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Playing with Bark

Tree bark fascinates me, with its wrinkles and crevices, subtle color shadings, lacy lichen, furry moss. For a long time when I’ve found a piece on the street or a path, I’ve brough it home, to tuck somewhere in my garden.

Now that our maple is dying, huge pieces of bark are peeling off the trunk. What to do with them? Perhaps a new kind of bark mulch: something more interesting than the plain, homogeneous chips you buy.

In the bed by the porch where I got rid of all the plants and started over, two patches of miniature “Miss Jekyll” periwinkle sat in the middle of a lot of bare dirt. I think they’ll cover it easily in a year, but in the meantime I decided to put down some of the maple bark. I carefully laid it pretty side up, and I used big pieces because that’s what I had.

But when I got the dirt covered, and stood up to look at the effect, I was
taken aback by how strongly the bark grabbed my eye. For one thing, I had laid the pieces down next to each other in the easiest manner, which made lots of parallel lines in the composition. Not quite straight lines, but the repetition made such a strong rhythm I felt I was being tossed by sea waves.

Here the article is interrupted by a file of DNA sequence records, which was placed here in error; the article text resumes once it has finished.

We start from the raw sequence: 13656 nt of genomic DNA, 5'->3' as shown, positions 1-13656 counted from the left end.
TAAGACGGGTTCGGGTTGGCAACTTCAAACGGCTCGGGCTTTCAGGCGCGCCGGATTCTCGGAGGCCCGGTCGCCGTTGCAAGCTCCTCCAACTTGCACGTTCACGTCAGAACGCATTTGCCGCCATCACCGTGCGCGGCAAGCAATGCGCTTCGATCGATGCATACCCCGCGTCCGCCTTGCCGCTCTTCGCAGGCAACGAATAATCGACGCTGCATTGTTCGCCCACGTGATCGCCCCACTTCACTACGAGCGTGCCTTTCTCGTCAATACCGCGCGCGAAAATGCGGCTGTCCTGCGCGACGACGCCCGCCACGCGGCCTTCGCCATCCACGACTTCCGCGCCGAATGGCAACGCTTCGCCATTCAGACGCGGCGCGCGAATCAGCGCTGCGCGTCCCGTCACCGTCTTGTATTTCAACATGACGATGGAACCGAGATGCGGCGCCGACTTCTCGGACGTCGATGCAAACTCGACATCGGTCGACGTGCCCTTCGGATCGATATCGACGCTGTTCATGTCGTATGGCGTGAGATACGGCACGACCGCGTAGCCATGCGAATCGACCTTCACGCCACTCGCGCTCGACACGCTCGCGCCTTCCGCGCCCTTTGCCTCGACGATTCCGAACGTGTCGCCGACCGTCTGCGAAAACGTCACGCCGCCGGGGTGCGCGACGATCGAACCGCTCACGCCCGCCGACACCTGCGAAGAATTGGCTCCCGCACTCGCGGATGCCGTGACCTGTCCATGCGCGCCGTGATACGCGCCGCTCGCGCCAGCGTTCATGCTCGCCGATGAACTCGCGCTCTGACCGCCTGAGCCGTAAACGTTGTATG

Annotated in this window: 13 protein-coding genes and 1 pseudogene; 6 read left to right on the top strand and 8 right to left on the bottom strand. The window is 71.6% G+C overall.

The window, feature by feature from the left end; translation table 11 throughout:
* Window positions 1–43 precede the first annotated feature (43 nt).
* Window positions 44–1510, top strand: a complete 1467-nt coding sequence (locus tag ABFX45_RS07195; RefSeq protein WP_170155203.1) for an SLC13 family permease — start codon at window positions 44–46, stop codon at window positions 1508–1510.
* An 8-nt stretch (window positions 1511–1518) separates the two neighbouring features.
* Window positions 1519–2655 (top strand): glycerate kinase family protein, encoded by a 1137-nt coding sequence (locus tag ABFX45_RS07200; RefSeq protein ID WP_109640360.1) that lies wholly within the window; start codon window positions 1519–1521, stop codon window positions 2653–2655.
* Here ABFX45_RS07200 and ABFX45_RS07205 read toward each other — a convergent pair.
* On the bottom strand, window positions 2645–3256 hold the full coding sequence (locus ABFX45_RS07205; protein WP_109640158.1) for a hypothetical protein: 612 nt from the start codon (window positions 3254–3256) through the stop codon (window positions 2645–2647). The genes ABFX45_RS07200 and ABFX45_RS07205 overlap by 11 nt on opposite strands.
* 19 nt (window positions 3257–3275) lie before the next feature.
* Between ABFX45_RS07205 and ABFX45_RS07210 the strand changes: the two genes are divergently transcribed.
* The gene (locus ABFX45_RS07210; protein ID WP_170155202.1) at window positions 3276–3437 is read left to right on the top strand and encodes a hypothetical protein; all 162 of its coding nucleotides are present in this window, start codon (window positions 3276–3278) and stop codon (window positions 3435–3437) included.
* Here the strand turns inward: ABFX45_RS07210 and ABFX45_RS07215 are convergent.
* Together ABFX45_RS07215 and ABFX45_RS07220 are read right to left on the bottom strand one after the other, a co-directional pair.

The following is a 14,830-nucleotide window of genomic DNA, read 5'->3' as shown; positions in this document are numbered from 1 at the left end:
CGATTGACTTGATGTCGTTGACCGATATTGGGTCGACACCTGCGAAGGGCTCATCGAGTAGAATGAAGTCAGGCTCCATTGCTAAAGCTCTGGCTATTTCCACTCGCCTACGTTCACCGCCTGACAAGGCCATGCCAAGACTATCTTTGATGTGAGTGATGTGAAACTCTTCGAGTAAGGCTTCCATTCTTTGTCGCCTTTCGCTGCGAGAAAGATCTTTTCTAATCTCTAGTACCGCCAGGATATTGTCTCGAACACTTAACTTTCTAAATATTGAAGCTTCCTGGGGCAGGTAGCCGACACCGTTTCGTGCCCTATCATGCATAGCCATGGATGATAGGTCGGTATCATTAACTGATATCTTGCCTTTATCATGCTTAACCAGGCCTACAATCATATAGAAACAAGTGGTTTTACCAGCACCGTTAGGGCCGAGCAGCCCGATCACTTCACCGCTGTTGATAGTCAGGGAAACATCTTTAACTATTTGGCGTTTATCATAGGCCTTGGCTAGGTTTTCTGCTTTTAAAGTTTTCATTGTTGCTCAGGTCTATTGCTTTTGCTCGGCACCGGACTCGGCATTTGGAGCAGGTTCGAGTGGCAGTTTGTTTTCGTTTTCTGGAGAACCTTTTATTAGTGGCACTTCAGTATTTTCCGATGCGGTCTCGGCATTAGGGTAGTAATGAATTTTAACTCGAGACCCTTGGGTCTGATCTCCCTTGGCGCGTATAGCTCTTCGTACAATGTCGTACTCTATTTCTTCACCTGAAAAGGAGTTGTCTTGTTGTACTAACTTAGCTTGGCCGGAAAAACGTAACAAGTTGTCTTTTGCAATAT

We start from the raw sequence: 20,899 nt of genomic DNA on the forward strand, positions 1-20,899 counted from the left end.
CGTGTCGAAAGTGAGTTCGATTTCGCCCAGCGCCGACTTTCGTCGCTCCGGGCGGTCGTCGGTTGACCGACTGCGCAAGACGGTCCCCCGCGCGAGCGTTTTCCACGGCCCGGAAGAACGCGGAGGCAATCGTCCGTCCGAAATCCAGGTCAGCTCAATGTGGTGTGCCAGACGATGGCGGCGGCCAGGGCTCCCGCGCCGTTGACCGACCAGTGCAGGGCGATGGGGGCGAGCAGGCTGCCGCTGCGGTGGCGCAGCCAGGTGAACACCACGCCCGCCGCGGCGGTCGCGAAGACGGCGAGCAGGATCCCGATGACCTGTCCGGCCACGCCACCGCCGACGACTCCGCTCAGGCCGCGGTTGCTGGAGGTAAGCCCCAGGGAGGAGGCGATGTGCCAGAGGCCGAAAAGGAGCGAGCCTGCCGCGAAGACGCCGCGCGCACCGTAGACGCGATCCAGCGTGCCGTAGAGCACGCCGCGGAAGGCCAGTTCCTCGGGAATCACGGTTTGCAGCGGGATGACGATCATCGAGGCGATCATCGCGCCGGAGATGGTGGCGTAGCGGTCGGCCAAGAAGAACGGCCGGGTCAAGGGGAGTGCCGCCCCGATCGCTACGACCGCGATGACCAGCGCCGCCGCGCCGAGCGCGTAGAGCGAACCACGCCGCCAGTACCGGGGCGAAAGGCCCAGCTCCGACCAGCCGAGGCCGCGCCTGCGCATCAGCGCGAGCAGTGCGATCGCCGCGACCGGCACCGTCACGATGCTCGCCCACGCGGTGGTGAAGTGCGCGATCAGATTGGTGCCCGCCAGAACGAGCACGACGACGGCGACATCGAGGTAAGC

Line is a powerful element in composition. In my garden, I try to soften edges, so they’re not too stark. I’ve found a good setting for rose campion with its straight, bare silver flower stems. But not yet for Verbena bonariensis, with its long straight bare stems that give its common name “Verbena on a stick.”

I broke some maple bark into smaller pieces, and laid them down in a random manner on top of the first layer. Now the effect was not so much of movement, but the gray bark and silvery lichen still stood out visually: the bed looked like an arty collage, not like a garden.

What is it that bothers me about it? I haven’t figured it out. The bark is beautiful, but the bed is strange. Oh, well. The vinca will cover it. And perhaps somewhere in the process, the two elements will blend more gracefully, creating one of those precious garden moments you can’t hold onto.

In the meantime, I have lots more bark to experiment with.

Photo by C.H. Clark - Maple bark overwhelms the patch of periwinkle.

Text and photos © Copyright 2005 Catherine Holmes Clark

Published in the six Nashoba Publications papers on Friday, 7 January 2005

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